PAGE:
, , , , , , , ,

She climbed-up the hay bale with little difficulty and perched on top of it. She looked-out over the farm and realized that she loved this place with every fiber of her being. The farm had been an anchor to her tumultuous life and had provided stability and safety to her from the moment she had arrived.

Let us also not forget about adventure.

Since arriving on the farm she had lived a wondrous life full of new experiences, challenges, growth and adventure.

She conducted her first funeral on this farm when she found an old, male, cat dead in a field and determined that he deserved a more fitting departure than just rotting alone in a field.

It was a gloomy spring day and the ground was still partially frozen. She had been out wandering around, listening to the “Counting Crows” and reflecting on how perfectly the music suited the colours in the sky when she had come-upon the cat carcass.

It seemed sad to her that something that once had life in it, that moved, hunted, ate, played, slept and felt, was now just lying there lifeless and, if she hadn’t found it, forgotten.

Upon deciding that she would give the cat a proper burial, she trudged back to the house to fetch a shovel, a Bible and a hymn book. Having collected these items, she bundled herself up, gathered a couple of dogs to sit with her to pay homage and headed back to the spot where the cat carcass lay.

As she dug a hole in the frozen ground, she had to teach the dogs that the carcass wasn’t a play-toy. Once she had convinced them all to just sit still beside her quietly, she commenced the memorial service.

She opened: “Friends, we have gathered here today to say goodbye to…” and she realized that she didn’t know the cat’s name.

“Tom.” The name suited him nicely, she thought.

“Life is short and for poor, ‘Tom’, it was too short. I will miss him.” She stopped here and cried a little bit. It’s not that she was particularly close to ‘Tom’ or knew him well, death itself was sad and she couldn’t help but be touched by its presence.

“We think about all those who knew him and loved him most”, she continued. “We pray that they will find comfort at this time.”

And, looking at the dogs who were known to, sometimes, terrorize the cats, she added “And you must all do your part to help them at this time. Be nice to the cats, it’s a tough day for them.”

Sammy, the dominant male Samoyed looked up at her with, what seemed to be, a guilty but resigned look of agreement.

“Now, I will read Psalm 23…”

As she read, she paused dramatically to give all those in attendance time to reflect on the words and how they pertained to the life of dear, old, ‘Tom’.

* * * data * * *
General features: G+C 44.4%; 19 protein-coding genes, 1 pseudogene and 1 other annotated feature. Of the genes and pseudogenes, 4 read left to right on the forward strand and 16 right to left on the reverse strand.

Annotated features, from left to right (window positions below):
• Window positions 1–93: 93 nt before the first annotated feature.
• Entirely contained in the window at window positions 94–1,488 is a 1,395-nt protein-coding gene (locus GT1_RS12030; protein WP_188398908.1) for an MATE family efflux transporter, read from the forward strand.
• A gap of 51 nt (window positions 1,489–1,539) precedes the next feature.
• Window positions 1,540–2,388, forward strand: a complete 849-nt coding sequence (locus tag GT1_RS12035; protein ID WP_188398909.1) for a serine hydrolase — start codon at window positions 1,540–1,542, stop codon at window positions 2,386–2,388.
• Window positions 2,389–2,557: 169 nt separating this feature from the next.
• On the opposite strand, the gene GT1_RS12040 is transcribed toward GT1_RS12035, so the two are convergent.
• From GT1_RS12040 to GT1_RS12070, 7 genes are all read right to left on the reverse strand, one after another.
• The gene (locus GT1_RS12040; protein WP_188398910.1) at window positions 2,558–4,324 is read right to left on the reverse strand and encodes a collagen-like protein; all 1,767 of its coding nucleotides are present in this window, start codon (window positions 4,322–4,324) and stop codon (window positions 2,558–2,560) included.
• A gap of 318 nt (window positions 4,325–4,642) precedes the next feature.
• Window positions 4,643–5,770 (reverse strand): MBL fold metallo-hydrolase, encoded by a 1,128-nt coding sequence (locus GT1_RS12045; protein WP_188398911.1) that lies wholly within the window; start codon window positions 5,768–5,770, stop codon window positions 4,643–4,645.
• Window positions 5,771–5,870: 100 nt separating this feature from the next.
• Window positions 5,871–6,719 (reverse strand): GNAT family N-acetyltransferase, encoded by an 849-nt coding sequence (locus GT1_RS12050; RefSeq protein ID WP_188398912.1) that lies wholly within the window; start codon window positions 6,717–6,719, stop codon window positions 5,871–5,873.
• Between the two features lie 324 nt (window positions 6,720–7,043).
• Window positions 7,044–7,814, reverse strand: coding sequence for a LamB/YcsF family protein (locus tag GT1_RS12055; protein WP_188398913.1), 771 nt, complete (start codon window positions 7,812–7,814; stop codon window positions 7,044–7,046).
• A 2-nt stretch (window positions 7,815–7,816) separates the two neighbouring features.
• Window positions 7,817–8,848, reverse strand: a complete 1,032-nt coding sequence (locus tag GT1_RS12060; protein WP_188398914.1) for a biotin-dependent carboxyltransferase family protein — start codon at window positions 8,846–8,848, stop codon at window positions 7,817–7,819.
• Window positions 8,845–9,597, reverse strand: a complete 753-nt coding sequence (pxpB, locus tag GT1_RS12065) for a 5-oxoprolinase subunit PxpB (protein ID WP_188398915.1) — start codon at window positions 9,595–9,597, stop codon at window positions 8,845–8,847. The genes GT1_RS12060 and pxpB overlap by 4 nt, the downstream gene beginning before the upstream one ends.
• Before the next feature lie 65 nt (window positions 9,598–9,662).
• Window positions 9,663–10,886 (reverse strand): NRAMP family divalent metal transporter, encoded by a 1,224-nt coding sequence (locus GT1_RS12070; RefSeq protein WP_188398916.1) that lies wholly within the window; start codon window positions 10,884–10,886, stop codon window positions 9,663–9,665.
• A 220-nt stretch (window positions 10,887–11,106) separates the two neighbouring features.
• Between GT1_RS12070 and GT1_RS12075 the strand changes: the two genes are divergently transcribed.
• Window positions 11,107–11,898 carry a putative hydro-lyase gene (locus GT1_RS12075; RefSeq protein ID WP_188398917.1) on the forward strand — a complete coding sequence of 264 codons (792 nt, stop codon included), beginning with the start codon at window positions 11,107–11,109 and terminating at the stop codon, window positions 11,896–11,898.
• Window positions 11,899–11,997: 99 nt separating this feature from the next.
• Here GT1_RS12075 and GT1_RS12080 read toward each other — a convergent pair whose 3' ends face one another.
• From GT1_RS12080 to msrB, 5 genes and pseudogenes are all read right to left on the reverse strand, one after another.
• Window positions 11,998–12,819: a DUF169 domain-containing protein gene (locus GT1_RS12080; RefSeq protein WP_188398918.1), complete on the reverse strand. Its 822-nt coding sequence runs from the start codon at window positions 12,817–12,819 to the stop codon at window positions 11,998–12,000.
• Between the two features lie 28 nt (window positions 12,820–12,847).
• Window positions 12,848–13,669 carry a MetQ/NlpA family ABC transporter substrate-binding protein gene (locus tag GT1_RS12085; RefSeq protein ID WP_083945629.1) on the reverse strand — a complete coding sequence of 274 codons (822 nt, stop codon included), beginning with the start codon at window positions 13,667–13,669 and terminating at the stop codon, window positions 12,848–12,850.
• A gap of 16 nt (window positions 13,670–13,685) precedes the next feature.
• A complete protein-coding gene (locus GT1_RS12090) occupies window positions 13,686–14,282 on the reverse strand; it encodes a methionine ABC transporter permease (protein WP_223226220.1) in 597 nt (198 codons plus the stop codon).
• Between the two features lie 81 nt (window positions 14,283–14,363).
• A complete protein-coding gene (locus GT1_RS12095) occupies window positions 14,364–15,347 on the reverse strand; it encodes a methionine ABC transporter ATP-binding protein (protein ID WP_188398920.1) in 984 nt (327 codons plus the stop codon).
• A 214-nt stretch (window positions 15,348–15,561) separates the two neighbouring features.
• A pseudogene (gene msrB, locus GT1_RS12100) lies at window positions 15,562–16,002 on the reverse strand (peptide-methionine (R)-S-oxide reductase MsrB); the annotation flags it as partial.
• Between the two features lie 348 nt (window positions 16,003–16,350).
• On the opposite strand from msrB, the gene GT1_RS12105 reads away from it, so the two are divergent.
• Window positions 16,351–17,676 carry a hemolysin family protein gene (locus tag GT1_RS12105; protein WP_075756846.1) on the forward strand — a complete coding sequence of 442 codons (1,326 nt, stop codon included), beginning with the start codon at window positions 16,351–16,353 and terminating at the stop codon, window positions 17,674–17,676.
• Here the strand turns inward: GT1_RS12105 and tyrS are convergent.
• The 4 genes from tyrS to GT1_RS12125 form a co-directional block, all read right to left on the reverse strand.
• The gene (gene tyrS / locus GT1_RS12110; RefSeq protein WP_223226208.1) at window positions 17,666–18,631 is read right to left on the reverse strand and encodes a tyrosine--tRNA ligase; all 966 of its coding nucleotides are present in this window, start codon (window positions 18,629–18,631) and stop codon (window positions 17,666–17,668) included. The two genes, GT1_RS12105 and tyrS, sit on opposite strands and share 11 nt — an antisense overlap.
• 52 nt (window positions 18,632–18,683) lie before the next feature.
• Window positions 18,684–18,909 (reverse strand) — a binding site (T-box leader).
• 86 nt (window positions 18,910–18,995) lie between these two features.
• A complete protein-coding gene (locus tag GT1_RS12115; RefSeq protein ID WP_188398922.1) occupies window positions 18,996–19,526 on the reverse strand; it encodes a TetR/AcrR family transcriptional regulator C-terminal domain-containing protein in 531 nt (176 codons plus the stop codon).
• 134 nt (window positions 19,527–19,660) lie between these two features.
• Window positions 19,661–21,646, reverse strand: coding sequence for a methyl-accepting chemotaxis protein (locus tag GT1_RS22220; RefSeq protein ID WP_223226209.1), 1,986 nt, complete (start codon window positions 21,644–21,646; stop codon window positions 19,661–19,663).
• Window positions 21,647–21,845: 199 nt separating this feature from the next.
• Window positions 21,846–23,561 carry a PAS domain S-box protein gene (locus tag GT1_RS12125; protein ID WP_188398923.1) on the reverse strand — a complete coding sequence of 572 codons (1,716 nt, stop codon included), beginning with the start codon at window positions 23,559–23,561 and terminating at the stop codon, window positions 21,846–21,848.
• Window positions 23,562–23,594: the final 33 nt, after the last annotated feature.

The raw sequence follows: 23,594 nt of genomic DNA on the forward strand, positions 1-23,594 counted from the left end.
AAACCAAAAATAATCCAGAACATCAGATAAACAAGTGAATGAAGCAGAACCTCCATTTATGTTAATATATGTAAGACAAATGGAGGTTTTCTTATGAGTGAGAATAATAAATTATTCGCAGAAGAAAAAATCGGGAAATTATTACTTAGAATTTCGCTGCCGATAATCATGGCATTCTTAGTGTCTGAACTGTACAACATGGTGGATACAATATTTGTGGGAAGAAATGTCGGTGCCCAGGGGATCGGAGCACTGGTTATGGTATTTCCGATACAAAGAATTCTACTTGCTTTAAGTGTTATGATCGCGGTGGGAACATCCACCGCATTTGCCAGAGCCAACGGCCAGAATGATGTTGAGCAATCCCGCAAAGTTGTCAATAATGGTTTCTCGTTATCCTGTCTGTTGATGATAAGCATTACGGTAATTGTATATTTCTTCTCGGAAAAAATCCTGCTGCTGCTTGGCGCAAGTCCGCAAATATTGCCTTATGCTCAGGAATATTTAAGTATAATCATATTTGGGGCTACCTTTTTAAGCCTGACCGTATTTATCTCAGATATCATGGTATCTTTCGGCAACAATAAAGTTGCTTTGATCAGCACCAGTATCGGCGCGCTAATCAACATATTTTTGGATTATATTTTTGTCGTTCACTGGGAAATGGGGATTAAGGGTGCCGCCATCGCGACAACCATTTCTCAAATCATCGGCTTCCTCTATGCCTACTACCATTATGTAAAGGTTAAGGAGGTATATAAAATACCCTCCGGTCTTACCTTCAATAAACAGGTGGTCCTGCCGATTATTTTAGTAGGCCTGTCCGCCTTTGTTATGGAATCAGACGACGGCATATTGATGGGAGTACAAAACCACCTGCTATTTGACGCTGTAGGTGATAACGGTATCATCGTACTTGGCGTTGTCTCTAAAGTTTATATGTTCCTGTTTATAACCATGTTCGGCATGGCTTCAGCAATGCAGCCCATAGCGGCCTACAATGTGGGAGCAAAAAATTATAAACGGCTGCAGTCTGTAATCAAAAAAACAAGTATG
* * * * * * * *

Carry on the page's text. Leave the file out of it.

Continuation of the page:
“He maketh me to lie down in green pastures…” She stopped reading again to observe all that existed around her. Taking a deep breath of the farm fresh air her eyes settled on the cattle which were slowly moving around the field to the right of her.

It is grey and dreary right now, life seems to be moving in slow motion, but soon these fields will be green and teeming with life.

She realized she had wandered-off to her own thoughts and that the dogs were sitting there, patiently, waiting for the Psalm to continue.

She went on.

“Though I walk through the valley of the shadow of death…” and now she was sobbing.

The shadow of death. It sounds so cold and lonely. I hate to think that ‘Tom’ was afraid and alone, passing through the shadows. What a terrible way to be. I hope that I never have to experience that kind of fear. People do every day. Lord, how horribly sad.

And now, she came to notice that a couple of the more compassionate dogs had snuggled in closer to her, aware that she had been crying. Belle, the most gentle Old English Sheepdog that you could ever meet, had come up and rested her head in the young girl’s lap.

“I’m sorry, everyone” she stated. And giving them each a hug she added: “I will never let you die alone.”

She finished reading the song and then declared: “Now, as I lower the body into the ground, join with me in singing ‘Amazing Grace’.”

When she had finished the song she picked up a handful of dust and scattered it over the cat carcass proclaiming: “Ashes to ashes, dust to dust. Enjoy your final resting place, ‘Tom’. We love you.” And with that, she covered him up with the earth.

She took several steps backwards and sat down. She was exhausted.

Death is tiring.

She turned her Walkman on again and exhausted, she lay back onto the frozen ground, staring into the sky and felt her body became heavy as she drifted into dreamland.

“When I think of heaven
Deliver me in a black-winged bird
I think of dying
Lay me down in a field of flame and heather
Render up my body into the burning heart of God
In the belly of a black-winged bird”  (“Rain King”-Counting Crows)